Researchers track tsunami debris across the Pacific Ocean

Published: Apr. 7, 2011 at 10:23 PM HST|Updated: Apr. 12, 2011 at 7:03 PM HST
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Nikolai Maximenko
Nikolai Maximenko

By Tim Sakahara - bio | email

HONOLULU (HawaiiNewsNow) - It's already on its way and the researchers say the rubbish from the Japanese tsunami will hit Hawaii not once, but twice.

Researchers at the International Pacific Research Center at the University of Hawaii at Manoa are tracking the tsunami debris from Japan. They're using real time satellite data and what they know about ocean currents.

To see the animated image of the tsunami debris path click here.

"Here what is shown is the trajectory of the particles released from this coast of Japan," said Jan Hafner, International Pacific Research Center. "The basis of all this is based on observation."

They produced an animated image which tracks the projected path of all the debris.  The red means the debris is more dense.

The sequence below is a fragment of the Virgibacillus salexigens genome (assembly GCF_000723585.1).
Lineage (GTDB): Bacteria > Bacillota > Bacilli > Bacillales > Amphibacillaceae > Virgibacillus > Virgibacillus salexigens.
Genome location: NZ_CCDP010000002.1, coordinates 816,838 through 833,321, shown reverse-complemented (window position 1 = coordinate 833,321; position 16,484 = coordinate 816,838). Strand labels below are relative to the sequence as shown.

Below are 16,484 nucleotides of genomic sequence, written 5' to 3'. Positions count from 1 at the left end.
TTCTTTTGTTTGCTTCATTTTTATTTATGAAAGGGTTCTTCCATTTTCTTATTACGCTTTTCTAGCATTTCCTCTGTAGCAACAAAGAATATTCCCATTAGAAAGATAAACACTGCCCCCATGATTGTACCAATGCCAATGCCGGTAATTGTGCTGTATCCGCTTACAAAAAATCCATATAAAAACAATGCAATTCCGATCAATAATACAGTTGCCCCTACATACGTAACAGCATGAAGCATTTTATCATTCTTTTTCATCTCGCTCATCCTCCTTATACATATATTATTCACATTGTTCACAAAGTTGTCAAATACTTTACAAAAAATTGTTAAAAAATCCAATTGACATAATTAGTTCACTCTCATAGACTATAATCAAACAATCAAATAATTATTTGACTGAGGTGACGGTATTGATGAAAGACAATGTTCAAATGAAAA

"Every piece of garbage, every piece of debris is somewhat different from other pieces, yet they have something in common, their movement and areas where they collect and where they go on beaches. They end up usually the same both for large trees and micro plastic," said Nikolai Maximenko, International Pacific Research Center.

They have used data from 15,000 drifting buoys and in about two years the first debris will hit the main Hawaiian Islands.  Then in five years it will double back and hit Hawaii again and ultimately end up in the garbage patch just north of the state.

"We live in Hawaii on the edge of the biggest dump site in the world," said Maximenko.  "We live in paradise on the edge of hell."

While the science is there to predict the path the technology isn't to clean it up and eventually people will have to do something about it.

"When swallowed by birds and fish they become part of food chain that leads to us, to humans," said Maximenko.

At which point the floating rubbish is not just ugly it's unhealthy.

Click here to view the complete Press Release.

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